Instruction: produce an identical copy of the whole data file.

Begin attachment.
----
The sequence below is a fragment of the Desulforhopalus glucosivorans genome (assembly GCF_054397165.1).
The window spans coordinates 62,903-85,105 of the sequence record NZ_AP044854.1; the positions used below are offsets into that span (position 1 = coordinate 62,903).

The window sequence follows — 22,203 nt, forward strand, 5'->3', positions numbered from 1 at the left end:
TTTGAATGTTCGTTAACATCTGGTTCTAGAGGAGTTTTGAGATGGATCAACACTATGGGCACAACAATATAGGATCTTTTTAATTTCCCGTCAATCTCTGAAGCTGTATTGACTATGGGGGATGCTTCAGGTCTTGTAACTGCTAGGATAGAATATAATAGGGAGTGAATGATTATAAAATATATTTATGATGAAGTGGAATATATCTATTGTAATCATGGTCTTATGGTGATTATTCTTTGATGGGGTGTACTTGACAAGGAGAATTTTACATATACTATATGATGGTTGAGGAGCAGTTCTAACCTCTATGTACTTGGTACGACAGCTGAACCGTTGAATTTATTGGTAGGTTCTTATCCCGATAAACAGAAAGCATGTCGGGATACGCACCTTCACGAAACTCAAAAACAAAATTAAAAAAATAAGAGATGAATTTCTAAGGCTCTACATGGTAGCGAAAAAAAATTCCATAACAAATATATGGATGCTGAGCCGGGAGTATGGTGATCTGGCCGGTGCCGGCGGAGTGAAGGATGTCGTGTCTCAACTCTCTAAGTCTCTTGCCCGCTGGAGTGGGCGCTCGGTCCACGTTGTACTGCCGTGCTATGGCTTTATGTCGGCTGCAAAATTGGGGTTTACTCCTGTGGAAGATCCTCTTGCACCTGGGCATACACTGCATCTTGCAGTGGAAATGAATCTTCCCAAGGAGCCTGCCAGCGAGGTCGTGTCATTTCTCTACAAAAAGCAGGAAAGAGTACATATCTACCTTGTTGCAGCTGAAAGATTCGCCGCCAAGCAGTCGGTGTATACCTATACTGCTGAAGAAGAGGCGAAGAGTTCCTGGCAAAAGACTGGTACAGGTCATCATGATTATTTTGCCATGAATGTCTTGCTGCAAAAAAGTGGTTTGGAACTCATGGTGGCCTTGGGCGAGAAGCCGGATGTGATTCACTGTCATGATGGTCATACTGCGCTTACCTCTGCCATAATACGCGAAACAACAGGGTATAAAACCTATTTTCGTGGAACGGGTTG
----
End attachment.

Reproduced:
The sequence below is a fragment of the Desulforhopalus glucosivorans genome (assembly GCF_054397165.1).
The window spans coordinates 62,903-85,105 of the sequence record NZ_AP044854.1; the positions used below are offsets into that span (position 1 = coordinate 62,903).

The window sequence follows — 22,203 nt, forward strand, 5'->3', positions numbered from 1 at the left end:
TTTGAATGTTCGTTAACATCTGGTTCTAGAGGAGTTTTGAGATGGATCAACACTATGGGCACAACAATATAGGATCTTTTTAATTTCCCGTCAATCTCTGAAGCTGTATTGACTATGGGGGATGCTTCAGGTCTTGTAACTGCTAGGATAGAATATAATAGGGAGTGAATGATTATAAAATATATTTATGATGAAGTGGAATATATCTATTGTAATCATGGTCTTATGGTGATTATTCTTTGATGGGGTGTACTTGACAAGGAGAATTTTACATATACTATATGATGGTTGAGGAGCAGTTCTAACCTCTATGTACTTGGTACGACAGCTGAACCGTTGAATTTATTGGTAGGTTCTTATCCCGATAAACAGAAAGCATGTCGGGATACGCACCTTCACGAAACTCAAAAACAAAATTAAAAAAATAAGAGATGAATTTCTAAGGCTCTACATGGTAGCGAAAAAAAATTCCATAACAAATATATGGATGCTGAGCCGGGAGTATGGTGATCTGGCCGGTGCCGGCGGAGTGAAGGATGTCGTGTCTCAACTCTCTAAGTCTCTTGCCCGCTGGAGTGGGCGCTCGGTCCACGTTGTACTGCCGTGCTATGGCTTTATGTCGGCTGCAAAATTGGGGTTTACTCCTGTGGAAGATCCTCTTGCACCTGGGCATACACTGCATCTTGCAGTGGAAATGAATCTTCCCAAGGAGCCTGCCAGCGAGGTCGTGTCATTTCTCTACAAAAAGCAGGAAAGAGTACATATCTACCTTGTTGCAGCTGAAAGATTCGCCGCCAAGCAGTCGGTGTATACCTATACTGCTGAAGAAGAGGCGAAGAGTTCCTGGCAAAAGACTGGTACAGGTCATCATGATTATTTTGCCATGAATGTCTTGCTGCAAAAAAGTGGTTTGGAACTCATGGTGGCCTTGGGCGAGAAGCCGGATGTGATTCACTGTCATGATGGTCATACTGCGCTTACCTCTGCCATAATACGCGAAACAACAGGGTATAAAACCTATTTTCGTGGAACGGGTTG